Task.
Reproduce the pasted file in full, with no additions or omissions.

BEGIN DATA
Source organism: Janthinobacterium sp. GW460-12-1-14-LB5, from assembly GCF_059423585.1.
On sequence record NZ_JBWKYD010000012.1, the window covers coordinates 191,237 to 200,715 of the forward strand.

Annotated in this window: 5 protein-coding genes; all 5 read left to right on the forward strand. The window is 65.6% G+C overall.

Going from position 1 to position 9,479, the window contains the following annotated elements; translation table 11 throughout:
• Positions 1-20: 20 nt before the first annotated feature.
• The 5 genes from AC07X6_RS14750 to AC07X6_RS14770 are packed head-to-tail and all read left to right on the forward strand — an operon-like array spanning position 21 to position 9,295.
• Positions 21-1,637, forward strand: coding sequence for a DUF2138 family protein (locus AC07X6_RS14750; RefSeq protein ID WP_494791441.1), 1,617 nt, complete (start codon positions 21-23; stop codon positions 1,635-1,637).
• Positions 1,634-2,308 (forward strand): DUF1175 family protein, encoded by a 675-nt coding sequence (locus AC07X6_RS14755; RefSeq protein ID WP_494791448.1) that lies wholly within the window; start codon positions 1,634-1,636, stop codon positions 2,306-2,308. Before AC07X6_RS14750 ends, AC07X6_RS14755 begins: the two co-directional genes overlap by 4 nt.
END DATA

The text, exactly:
Source organism: Janthinobacterium sp. GW460-12-1-14-LB5, from assembly GCF_059423585.1.
On sequence record NZ_JBWKYD010000012.1, the window covers coordinates 191,237 to 200,715 of the forward strand.

Annotated in this window: 5 protein-coding genes; all 5 read left to right on the forward strand. The window is 65.6% G+C overall.

Going from position 1 to position 9,479, the window contains the following annotated elements; translation table 11 throughout:
• Positions 1-20: 20 nt before the first annotated feature.
• The 5 genes from AC07X6_RS14750 to AC07X6_RS14770 are packed head-to-tail and all read left to right on the forward strand — an operon-like array spanning position 21 to position 9,295.
• Positions 21-1,637, forward strand: coding sequence for a DUF2138 family protein (locus AC07X6_RS14750; RefSeq protein ID WP_494791441.1), 1,617 nt, complete (start codon positions 21-23; stop codon positions 1,635-1,637).
• Positions 1,634-2,308 (forward strand): DUF1175 family protein, encoded by a 675-nt coding sequence (locus AC07X6_RS14755; RefSeq protein ID WP_494791448.1) that lies wholly within the window; start codon positions 1,634-1,636, stop codon positions 2,306-2,308. Before AC07X6_RS14750 ends, AC07X6_RS14755 begins: the two co-directional genes overlap by 4 nt.